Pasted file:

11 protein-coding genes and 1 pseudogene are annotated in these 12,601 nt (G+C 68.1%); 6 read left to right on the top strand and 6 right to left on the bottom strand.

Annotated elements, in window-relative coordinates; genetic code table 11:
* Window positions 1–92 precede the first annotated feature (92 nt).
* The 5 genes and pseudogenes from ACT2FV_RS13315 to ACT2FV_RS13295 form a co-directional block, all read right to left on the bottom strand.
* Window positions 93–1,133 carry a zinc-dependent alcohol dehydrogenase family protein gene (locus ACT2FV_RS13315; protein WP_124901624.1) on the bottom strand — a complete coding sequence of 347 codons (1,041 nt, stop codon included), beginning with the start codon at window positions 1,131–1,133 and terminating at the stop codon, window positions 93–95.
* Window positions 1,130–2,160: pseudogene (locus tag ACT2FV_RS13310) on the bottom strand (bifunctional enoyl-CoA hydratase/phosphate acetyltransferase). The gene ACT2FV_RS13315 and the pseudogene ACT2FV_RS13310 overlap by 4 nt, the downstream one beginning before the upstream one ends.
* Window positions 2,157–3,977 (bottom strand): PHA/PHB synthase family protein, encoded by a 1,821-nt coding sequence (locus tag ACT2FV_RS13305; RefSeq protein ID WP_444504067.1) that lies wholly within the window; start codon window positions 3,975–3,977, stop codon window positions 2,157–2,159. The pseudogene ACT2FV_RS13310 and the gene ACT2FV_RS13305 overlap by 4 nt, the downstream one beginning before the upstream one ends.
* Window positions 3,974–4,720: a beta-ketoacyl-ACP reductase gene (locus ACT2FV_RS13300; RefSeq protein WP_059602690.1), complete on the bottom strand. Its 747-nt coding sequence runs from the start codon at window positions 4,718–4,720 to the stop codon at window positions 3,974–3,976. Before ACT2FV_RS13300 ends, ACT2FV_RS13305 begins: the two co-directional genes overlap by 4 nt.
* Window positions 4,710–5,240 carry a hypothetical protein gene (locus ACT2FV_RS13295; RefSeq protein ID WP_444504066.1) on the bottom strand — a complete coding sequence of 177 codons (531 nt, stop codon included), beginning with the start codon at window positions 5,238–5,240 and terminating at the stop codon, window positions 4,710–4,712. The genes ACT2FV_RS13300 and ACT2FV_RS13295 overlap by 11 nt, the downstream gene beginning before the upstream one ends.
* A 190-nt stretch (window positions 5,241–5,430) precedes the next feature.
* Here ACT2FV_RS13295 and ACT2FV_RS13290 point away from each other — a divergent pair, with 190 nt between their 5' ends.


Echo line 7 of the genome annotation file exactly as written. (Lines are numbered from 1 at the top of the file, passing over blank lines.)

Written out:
* Window positions 2,157–3,977 (bottom strand): PHA/PHB synthase family protein, encoded by a 1,821-nt coding sequence (locus tag ACT2FV_RS13305; RefSeq protein ID WP_444504067.1) that lies wholly within the window; start codon window positions 3,975–3,977, stop codon window positions 2,157–2,159. The pseudogene ACT2FV_RS13310 and the gene ACT2FV_RS13305 overlap by 4 nt, the downstream one beginning before the upstream one ends.